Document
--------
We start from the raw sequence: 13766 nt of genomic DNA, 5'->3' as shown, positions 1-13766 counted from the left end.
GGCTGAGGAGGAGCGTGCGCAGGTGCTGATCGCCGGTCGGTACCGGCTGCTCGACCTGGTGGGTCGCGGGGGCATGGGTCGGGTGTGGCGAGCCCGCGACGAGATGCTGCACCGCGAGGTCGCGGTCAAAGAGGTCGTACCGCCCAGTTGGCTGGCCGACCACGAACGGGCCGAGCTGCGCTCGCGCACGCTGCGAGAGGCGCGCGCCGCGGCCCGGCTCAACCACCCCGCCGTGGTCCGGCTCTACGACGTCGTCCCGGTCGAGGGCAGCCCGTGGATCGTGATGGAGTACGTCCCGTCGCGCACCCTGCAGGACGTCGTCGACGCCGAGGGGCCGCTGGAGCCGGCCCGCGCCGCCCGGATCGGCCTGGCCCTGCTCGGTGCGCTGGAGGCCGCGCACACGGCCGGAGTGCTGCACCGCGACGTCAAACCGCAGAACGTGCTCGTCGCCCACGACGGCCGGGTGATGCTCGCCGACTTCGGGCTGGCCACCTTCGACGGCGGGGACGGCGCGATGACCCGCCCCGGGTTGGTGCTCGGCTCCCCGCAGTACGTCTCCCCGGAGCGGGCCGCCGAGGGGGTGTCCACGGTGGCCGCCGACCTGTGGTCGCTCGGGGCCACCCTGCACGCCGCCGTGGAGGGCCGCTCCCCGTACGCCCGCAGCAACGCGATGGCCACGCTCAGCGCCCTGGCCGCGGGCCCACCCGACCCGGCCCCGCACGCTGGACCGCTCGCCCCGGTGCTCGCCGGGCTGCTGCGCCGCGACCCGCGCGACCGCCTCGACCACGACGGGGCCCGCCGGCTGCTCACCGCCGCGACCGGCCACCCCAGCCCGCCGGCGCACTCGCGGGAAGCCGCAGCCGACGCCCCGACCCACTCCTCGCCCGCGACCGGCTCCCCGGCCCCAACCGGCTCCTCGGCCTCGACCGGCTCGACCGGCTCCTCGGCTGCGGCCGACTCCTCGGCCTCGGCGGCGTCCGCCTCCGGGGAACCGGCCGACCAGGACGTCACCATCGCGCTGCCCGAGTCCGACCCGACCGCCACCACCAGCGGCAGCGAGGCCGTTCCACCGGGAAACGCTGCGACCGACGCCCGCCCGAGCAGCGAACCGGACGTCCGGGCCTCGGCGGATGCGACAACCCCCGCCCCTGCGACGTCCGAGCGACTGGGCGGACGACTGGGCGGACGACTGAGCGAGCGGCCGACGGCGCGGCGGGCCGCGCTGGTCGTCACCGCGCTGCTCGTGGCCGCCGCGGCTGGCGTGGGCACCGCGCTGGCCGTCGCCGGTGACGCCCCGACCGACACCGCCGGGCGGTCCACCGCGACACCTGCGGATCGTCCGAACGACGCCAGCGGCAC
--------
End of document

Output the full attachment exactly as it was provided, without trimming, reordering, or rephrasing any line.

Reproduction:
We start from the raw sequence: 13766 nt of genomic DNA, 5'->3' as shown, positions 1-13766 counted from the left end.
GGCTGAGGAGGAGCGTGCGCAGGTGCTGATCGCCGGTCGGTACCGGCTGCTCGACCTGGTGGGTCGCGGGGGCATGGGTCGGGTGTGGCGAGCCCGCGACGAGATGCTGCACCGCGAGGTCGCGGTCAAAGAGGTCGTACCGCCCAGTTGGCTGGCCGACCACGAACGGGCCGAGCTGCGCTCGCGCACGCTGCGAGAGGCGCGCGCCGCGGCCCGGCTCAACCACCCCGCCGTGGTCCGGCTCTACGACGTCGTCCCGGTCGAGGGCAGCCCGTGGATCGTGATGGAGTACGTCCCGTCGCGCACCCTGCAGGACGTCGTCGACGCCGAGGGGCCGCTGGAGCCGGCCCGCGCCGCCCGGATCGGCCTGGCCCTGCTCGGTGCGCTGGAGGCCGCGCACACGGCCGGAGTGCTGCACCGCGACGTCAAACCGCAGAACGTGCTCGTCGCCCACGACGGCCGGGTGATGCTCGCCGACTTCGGGCTGGCCACCTTCGACGGCGGGGACGGCGCGATGACCCGCCCCGGGTTGGTGCTCGGCTCCCCGCAGTACGTCTCCCCGGAGCGGGCCGCCGAGGGGGTGTCCACGGTGGCCGCCGACCTGTGGTCGCTCGGGGCCACCCTGCACGCCGCCGTGGAGGGCCGCTCCCCGTACGCCCGCAGCAACGCGATGGCCACGCTCAGCGCCCTGGCCGCGGGCCCACCCGACCCGGCCCCGCACGCTGGACCGCTCGCCCCGGTGCTCGCCGGGCTGCTGCGCCGCGACCCGCGCGACCGCCTCGACCACGACGGGGCCCGCCGGCTGCTCACCGCCGCGACCGGCCACCCCAGCCCGCCGGCGCACTCGCGGGAAGCCGCAGCCGACGCCCCGACCCACTCCTCGCCCGCGACCGGCTCCCCGGCCCCAACCGGCTCCTCGGCCTCGACCGGCTCGACCGGCTCCTCGGCTGCGGCCGACTCCTCGGCCTCGGCGGCGTCCGCCTCCGGGGAACCGGCCGACCAGGACGTCACCATCGCGCTGCCCGAGTCCGACCCGACCGCCACCACCAGCGGCAGCGAGGCCGTTCCACCGGGAAACGCTGCGACCGACGCCCGCCCGAGCAGCGAACCGGACGTCCGGGCCTCGGCGGATGCGACAACCCCCGCCCCTGCGACGTCCGAGCGACTGGGCGGACGACTGGGCGGACGACTGAGCGAGCGGCCGACGGCGCGGCGGGCCGCGCTGGTCGTCACCGCGCTGCTCGTGGCCGCCGCGGCTGGCGTGGGCACCGCGCTGGCCGTCGCCGGTGACGCCCCGACCGACACCGCCGGGCGGTCCACCGCGACACCTGCGGATCGTCCGAACGACGCCAGCGGCAC